I believe I may have worked myself into a doctors visit recently. I started by gutting my parents flooded home in Texas and then gutting flooded homes in Florida after Irma, along with trying to keep up with teaching and grading papers and working on the DBA budget and annual meeting, the prison ministry, … and the list goes on. You’re probably familiar with what I’m talking about, most ministers are. Upon return from Florida, I find myself in the doctors office. I’ve had to slow down. I’m not completely still, but even slowing down gives you a little margin to reflect. I’ve had several thoughts on recent developments.
First, I need to obey the Sabbath. The Sabbath was made for me, I wasn’t made for the Sabbath. I need to heed the wise commands of my Heavenly Father. For one, I don’t make the world go round. God does. Two, If I’m down, physically and spiritually, then I’m not much use to anyone.
Second, turns out, I don’t want to be sick and I don’t want to die. I’m not as “ok” with enduring sickness, suffering and death as I thought I was. At first, I felt disheartened. I compared myself to Peter, who told Jesus he would die with him, but it turned out, at that point, Peter wasn’t really ok with suffering and dying for Jesus. Peter didn’t know where he was in his relationship with Christ, but a difficult situation revealed to Peter the truth about himself.
But after I considered things further, there’s a sense in which I’m not supposed to be content with the state of death and suffering of this present age. Death and suffering are a result of sin and Satan and the brokenness of our world. I’m not supposed to be “ok” with that. I think I’m supposed to be saddened over it, fight against it and long for the fullness of redemption that will be ours at the revealing of the sons of God.
That being said, I can think of no better reason to use up my body than on mission for kingdom purposes. We have the opportunity to offer our bodies as a living and holy sacrifice, for the joy set before us. Our bodies are going to ache, break and eventually, wear out. If I live long enough, I will eventually have a bad back, decaying teeth, weakening eyes and thousand diseases and futilities will bring me to my grave. It is the result of sin, Satan and the brokenness of our world. It comes to us all, it is inevitable, but the cause for which I live, suffer and die, that will make all the difference.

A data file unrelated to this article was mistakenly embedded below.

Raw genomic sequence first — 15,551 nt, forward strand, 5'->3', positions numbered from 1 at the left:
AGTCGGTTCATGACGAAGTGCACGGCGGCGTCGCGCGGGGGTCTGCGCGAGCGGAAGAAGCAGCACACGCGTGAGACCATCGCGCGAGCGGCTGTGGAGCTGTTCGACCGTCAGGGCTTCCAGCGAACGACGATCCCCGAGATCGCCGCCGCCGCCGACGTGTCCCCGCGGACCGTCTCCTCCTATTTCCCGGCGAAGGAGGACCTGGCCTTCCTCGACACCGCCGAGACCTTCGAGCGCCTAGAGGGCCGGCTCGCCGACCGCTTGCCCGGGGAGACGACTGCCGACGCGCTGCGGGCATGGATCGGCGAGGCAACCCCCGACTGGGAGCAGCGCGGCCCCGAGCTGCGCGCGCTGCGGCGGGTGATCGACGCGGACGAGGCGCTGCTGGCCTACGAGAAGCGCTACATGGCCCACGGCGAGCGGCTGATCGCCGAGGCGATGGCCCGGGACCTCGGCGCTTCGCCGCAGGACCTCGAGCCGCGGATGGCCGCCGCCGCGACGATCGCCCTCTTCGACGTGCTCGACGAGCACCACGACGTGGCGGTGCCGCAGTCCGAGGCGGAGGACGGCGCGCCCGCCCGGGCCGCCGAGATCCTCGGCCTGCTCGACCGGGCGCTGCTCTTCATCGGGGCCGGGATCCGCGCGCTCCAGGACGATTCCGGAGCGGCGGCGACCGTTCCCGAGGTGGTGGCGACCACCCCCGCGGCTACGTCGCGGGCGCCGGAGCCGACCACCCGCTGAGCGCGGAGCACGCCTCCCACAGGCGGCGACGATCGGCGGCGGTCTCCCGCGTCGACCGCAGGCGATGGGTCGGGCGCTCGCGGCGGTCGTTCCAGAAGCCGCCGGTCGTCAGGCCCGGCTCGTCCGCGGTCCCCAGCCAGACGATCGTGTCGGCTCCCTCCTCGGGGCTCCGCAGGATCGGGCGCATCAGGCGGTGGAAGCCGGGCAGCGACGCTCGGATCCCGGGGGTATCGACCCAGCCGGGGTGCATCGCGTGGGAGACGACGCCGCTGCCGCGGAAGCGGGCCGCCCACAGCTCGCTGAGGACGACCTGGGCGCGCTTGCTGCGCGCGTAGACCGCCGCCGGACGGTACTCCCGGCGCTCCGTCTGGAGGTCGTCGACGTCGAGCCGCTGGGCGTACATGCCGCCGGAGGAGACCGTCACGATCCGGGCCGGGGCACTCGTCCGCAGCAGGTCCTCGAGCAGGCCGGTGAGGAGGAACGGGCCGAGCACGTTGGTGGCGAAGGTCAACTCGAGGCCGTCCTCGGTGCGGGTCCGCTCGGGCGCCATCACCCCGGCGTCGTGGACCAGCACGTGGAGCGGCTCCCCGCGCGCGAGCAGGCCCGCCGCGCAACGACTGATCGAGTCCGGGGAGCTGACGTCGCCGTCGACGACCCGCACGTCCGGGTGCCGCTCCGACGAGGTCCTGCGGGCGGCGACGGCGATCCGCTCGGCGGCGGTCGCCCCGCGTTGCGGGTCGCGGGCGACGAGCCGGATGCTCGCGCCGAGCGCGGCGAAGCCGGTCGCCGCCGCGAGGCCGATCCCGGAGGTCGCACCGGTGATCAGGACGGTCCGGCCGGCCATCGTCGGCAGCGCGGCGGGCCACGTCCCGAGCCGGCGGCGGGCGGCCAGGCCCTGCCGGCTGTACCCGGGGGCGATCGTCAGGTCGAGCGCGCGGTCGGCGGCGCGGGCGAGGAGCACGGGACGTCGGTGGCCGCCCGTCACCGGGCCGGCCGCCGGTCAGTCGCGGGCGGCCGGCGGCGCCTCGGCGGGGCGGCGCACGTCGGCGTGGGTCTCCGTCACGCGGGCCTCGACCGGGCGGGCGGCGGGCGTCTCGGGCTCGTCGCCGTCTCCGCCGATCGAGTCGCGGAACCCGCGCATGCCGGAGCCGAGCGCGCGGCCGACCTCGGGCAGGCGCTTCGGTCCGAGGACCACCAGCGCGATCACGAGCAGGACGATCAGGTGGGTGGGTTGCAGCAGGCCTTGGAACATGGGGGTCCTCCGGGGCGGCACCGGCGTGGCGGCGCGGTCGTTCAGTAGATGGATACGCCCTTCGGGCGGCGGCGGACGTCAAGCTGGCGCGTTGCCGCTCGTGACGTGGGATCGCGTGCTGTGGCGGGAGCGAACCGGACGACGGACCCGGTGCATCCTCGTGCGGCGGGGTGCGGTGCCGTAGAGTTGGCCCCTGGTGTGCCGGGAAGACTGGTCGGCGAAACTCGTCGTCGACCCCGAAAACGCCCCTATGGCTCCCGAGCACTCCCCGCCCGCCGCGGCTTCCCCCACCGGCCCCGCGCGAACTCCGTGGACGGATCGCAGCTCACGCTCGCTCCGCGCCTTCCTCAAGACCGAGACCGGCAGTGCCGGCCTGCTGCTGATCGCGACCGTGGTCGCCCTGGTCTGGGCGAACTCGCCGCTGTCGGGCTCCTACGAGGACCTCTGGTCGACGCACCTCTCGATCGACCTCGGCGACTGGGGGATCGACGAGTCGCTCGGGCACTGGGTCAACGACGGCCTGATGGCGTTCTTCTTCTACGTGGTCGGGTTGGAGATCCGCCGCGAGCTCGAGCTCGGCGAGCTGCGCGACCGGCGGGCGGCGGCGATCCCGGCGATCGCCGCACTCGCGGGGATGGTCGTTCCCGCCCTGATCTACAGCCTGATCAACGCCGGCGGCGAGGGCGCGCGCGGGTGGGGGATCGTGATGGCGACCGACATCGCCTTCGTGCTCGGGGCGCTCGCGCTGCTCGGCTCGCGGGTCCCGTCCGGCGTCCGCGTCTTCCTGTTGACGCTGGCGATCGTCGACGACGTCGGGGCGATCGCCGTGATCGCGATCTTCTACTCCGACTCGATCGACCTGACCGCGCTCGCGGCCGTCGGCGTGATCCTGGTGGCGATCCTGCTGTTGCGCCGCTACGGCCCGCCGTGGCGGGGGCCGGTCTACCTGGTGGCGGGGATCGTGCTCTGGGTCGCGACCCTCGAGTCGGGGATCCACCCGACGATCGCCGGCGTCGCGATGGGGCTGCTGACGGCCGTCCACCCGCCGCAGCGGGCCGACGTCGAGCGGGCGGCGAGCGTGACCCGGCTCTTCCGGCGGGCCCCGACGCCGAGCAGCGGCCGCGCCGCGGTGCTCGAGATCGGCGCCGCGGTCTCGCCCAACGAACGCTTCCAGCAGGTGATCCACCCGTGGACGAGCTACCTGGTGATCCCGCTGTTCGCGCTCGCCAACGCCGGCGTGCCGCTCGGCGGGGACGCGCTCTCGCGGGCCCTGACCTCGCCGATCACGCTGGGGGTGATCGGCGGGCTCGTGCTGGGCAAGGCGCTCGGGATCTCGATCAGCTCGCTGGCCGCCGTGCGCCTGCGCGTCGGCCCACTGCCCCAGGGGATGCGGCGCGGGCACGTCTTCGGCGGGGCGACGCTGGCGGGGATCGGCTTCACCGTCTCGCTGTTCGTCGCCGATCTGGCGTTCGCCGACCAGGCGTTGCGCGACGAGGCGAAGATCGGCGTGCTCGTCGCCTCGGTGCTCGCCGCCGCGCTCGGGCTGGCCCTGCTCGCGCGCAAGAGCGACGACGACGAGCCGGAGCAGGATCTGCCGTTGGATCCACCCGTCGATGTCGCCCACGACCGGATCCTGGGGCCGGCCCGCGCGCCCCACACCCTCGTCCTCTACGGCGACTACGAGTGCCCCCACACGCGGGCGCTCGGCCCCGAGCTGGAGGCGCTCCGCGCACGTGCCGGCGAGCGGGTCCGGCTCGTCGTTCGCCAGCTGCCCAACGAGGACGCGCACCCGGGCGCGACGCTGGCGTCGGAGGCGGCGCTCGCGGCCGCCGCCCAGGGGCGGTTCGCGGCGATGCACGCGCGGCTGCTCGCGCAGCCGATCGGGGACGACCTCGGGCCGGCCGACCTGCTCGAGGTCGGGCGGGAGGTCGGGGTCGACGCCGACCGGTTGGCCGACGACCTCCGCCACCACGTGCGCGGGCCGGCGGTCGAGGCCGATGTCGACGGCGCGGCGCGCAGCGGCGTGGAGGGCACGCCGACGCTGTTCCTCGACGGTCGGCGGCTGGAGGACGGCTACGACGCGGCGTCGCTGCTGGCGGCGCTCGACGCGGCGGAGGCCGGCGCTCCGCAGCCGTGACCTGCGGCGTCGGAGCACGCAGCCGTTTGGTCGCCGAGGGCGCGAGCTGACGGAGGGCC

According to news reports, on this past Sunday, 26 of our brothers and sisters at First Baptist Church Sutherland Springs in Texas were killed by a gunman as they gathered to worship. I certainly pray that this horror does not happen again, but we draw comfort in knowing that these brothers and sisters met Christ in worship. May we all be worshipping our Lord when we cross the Jordon into that great Sabbath rest.
The moral of the story: Worship! Work hard for the kingdom. Be spent on behalf of the King, but be wise and obey the Sabbath. In the end we will be better able to live and die well, if we do things God’s way. I pray you enjoy the holidays and worship well.
September 1, 2017
Christ referred to us as his body. The
members of our physical body have a special kind of union with one another. They have a connection that goes beyond unity. When I think of unity, I think of a collection of different parts that are organized and work together to accomplish a task. A mechanical watch, for example, is a collection of separate parts that are organized to keep time. If one were to disassemble the watch, each part could exist independently from the others.
The church, however, is not merely assembled parts, placed together to accomplish a task. The church is a body, and the members of a body are living, and they impart life to one another. Separated, the members of a body will die. My fingers, toes, heart and lungs, with their special functions and abilities, are designed to be life giving. As each member of the body of Christ walks in the Spirit, we contribute something life giving to the other members of the body.
I’m encouraged by the life giving relationships that we have within our Association. Over the past 7 months, many of you have breathed spiritual life into me through our discussions, prayer and serving together. Our Association has the potential for more and deeper connections, and that is a very exciting and energizing prospect. My hope and prayer and work is increased fellowship among the saints, so that we might impart spiritual life and vitality to one another.